The FC 1 Shia-O-Long.(Mandarin for "The Shia Hunter"), The Pak Fizzleya which crashed lots of these and hid most of them, was said to be deeply unhappy with the aircraft.
Some of the issues identified by the Jehadi Air Force were:
IFF not working properly in the presence of other Jehadis.
Radar has a range of two hundred meters in clear skies.
All the controls are assbackwards. (From the Arabic influence?)
Every time the plane flew over a Girls' school, the plane would self destruct.
And weirdly enough, the Plane had been programmed to play the below video on each start up:
 

kamaal

Regular Member
Joined
Jul 9, 2016
Messages
268
Likes
493
Country flag
1. Pakistan got what they wanted in Jf-17.

2. We didn't get what we wanted in LCA.

Period.
 

kamaal

Regular Member
Joined
Jul 9, 2016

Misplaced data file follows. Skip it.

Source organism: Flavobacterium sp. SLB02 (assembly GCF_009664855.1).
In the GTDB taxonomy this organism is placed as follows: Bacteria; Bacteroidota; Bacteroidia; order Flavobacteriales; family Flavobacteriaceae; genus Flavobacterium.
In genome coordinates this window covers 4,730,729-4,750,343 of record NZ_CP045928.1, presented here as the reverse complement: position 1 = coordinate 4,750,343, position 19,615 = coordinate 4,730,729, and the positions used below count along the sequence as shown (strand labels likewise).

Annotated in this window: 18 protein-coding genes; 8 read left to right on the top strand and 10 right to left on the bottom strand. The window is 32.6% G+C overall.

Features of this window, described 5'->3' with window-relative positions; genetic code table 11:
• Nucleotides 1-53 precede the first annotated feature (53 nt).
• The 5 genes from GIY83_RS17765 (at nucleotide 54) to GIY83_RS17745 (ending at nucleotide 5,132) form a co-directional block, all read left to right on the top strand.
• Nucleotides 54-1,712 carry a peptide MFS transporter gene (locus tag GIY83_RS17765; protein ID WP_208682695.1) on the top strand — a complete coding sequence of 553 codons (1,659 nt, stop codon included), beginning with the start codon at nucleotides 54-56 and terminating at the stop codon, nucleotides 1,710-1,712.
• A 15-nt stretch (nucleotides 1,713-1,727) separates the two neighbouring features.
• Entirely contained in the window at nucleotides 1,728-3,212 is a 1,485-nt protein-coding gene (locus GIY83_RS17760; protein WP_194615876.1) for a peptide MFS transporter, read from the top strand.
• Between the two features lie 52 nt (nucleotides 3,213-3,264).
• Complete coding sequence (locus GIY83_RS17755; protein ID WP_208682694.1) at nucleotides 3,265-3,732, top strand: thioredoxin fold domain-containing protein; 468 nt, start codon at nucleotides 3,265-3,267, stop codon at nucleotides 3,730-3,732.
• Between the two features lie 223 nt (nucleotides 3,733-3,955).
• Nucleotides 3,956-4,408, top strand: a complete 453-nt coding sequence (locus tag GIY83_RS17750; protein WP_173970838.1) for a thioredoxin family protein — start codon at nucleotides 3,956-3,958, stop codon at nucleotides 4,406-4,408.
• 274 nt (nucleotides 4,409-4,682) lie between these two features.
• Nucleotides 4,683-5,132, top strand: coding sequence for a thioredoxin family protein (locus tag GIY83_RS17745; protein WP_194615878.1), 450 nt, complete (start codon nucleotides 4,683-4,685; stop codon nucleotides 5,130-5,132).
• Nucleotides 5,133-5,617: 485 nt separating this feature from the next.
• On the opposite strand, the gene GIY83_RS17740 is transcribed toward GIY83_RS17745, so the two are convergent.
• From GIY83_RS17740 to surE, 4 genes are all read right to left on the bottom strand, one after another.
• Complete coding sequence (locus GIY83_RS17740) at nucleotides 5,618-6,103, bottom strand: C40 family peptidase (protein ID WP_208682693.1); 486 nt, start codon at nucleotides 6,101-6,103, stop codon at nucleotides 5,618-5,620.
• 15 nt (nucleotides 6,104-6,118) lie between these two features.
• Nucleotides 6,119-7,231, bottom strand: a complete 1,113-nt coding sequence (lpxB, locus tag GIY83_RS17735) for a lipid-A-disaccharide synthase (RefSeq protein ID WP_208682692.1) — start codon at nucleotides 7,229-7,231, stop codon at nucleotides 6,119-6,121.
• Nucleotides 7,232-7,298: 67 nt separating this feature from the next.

Messages
268
Likes
493
Country flag
More like Pakistan got the JF-17 and then decided that it was exactly what it wanted.
Can be true, they couldn't deny the deal as they were only getting jet like JFs from China. So called 'manufacturing' by Kamra is nothing more than assembling the already manufactured parts in China, so in short China gave them job for assembly coz that will be cheaper in pakistan.

Good job by China.

All in all one more fake ego created by PAF for their citizens.
 

amoy

Senior Member
Joined
Jan 17, 2010
Messages
5,982
Likes
1,844
Azerbaijan to buy JF-17 Blok II combat aircraft from Pakistan

2018 December 01 ( Saturday ) 12:40:17

Baku / 01.12.18 / Turan: Negotiations between Azerbaijan and Pakistan on the purchase of JF-17 Block II combat aircraft are coming to the end, the representative of the company "Pakistan Aeronautical Complex" (PAC) informed Azeri Defense at the international exhibition İDEAS-2018 in Karachi.